My stroller turned off the footpath and onto a stone pathway that curved its way off into the distance with short green grass on either side. For some reason that I can no longer remember – probably because my thoughts weren’t memorised in the English dialect yet - I threw my favourite toy off the side of the pram, and he landed softly and silently on the grass next to the path. After he hit the ground I remember being scared, am I scared now? I wanted my toy back! I can remember so clearly trying to reach off the edge of the pram making little baby reaching noises like ‘eh... ih... eh...’. The image of the memory in my head is like I am watching something play through a television, I can just see and imagine the back of my little chubby hands with outstretched fingers reaching for it. I have no idea if I cried or not, but I can definitely remember the feeling I felt inside, that feeling was . . . sadness.

    Was that the first time I felt sadness? Why am I remembering this now? Is my life flashing before my eyes?
    With a flash I am back in the cockpit of my F-15, no time had passed, I can notice the light of the missiles rocket engine. Everything is in slow motion – I don’t have time to pull the eject lever…



    January 08, 2009 – Miramar, San Diego, Nevada

    I could hear the screaming sound of F-16’s on full afterburners as I lay on my bunk…

    Chapter 1 – Simple, easy and carefree beginnings.

    Unlike the story about Gollywog the other memories from my younger years don’t flow quite so easily, most of them are not even my own real memories, but rather incidents that I have seen in family videos or in photographs.

    "Chapter 1 - Simple, easy and carefree beginnings.

    Unlike the story about gollywog the other memories from my younger etc"

    That isn't supposed to be there I wrote that prior to finishing my first section cause I had some ideas... just ignore it.

    Maybe I went a bit overboard with length, but I felt like I would lose dramatic impact if I did that...

    0659 January 3rd, 2015 - Sydney, Australia

    Captain Rudi “Hammer” Elson was riding a rollercoaster at Mach two, the wash from his engines throwing up two misting plumes in the morning sun. The mottled gray F-22 S/EIG sat at about fifty feet above sea level, skimming the waves and enjoying the hospitality and sights of beautiful Sydney. The hospitality was lacking, the sights were a mass of shore batteries throwing up a wall of trip-A and a Voss Class Guided Missile Corvette rushing to block his exit. He jinxed hard right and vector-viffed his way over the shoreline as fire from four separate flak guns intersected his previous flight path. Moments later he was back in the relative safety of the corporate skyline. The radar proximity warning on his HUD lit up as it detected a pair of AADF F-35 almost on top of him.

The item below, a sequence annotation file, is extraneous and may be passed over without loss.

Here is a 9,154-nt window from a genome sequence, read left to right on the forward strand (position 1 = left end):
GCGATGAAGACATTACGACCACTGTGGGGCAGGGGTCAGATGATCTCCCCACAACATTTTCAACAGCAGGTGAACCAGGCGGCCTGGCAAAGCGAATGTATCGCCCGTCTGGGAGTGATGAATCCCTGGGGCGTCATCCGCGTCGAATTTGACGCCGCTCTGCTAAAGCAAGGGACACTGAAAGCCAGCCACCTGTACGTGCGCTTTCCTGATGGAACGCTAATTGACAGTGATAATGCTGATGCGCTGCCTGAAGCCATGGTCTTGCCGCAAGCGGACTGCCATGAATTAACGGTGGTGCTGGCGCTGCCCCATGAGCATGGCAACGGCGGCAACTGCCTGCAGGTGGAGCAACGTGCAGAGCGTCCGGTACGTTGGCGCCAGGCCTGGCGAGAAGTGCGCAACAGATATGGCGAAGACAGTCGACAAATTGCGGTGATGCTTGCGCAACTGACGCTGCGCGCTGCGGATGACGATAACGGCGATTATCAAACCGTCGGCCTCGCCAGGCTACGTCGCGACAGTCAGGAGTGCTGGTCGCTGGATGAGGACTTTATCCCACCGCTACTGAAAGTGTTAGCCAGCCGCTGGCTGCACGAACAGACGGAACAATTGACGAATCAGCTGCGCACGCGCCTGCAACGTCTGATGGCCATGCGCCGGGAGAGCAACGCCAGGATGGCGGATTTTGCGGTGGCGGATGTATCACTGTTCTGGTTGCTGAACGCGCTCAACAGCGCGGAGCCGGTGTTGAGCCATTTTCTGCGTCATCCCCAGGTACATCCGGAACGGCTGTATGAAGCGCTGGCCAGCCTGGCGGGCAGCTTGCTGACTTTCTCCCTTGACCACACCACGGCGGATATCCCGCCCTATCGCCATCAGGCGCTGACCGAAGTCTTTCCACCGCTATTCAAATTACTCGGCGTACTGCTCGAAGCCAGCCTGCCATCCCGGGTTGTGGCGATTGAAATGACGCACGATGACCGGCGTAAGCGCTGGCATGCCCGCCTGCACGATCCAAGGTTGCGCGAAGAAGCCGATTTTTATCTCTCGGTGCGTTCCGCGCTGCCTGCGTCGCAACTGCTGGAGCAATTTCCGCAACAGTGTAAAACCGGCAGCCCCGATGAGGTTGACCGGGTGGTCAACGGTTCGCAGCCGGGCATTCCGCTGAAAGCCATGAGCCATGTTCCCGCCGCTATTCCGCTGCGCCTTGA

“How long left on the dump there TG? I don’t reckon that’ll fool them again, plus we got incoming!” Hammer said through gritted teeth.
    Maddox “TG” Mendez watched the progress bar fill as his fingers ran over the keyboard console in the rear HackTek seat of the F-22. “Maybe thirty sec’s, I’m bypassing security as fast as possible, but the wireless itself is shitty.” The dump of the AADF MilNet was almost complete, if he could just...
    A thin, needle like building to their left split and began to tumble as explosions blossomed at its centre. Debris rained on the F-22, cracking the canopy in several places. The F-35’s cut across their nose and turned for another pass.
    Mendez didn’t notice, he killed the last firewall and hit the return key, grabbing the most sensitive information the system held. Hopefully the plans for Australian Pacific conquest they were being paid to retrieve.
    “I’m done Hammer, get us the hell outta this sinkhole!”

    Vertigo - you never quite get over it compleatly. The dizzying sense of everything around you spinning, tilting, barreling out of control. It scares me. It always has. It makes me feel insecure. It makes me feel... Alive!
    God, i love it. I don't move through my enviroment. I pull on my flight stick and then the enviroment changes pitch to MY will.
    I fly though the air like a god. Hell, when i am up there, i AM god. The very essence of life itself is in my hands. Life to be taken or spared. Though if this is true, i am not an ideal god, as i don't seem to remember the last time i spared a life while up there, in the heavens.
    But i'm not in the heavens - not now at least.

    My eyes open to a cold concrete wall, painted grey, with an empty cold steel bench bolted to it in the far corner of the room. Then again, in a single 2x3 meter room, i don't quite know if you could describe anything as far...

    I close my eyes again to see if i can fall back to sleep and dream of the heavens, though my chances feel slight though a hard, lumpy pillow and a bed that may as well be a coroners slab. Regaurdless, i try. Try to obtain sweet unconcious so i can be amongst the heavens again.

    Through the black, red flashes make me fully aware again.The need to dream is leaves me, as i rise eagerly from my cot.

    ...Somone is calling to the gods for help, and a god they shall get...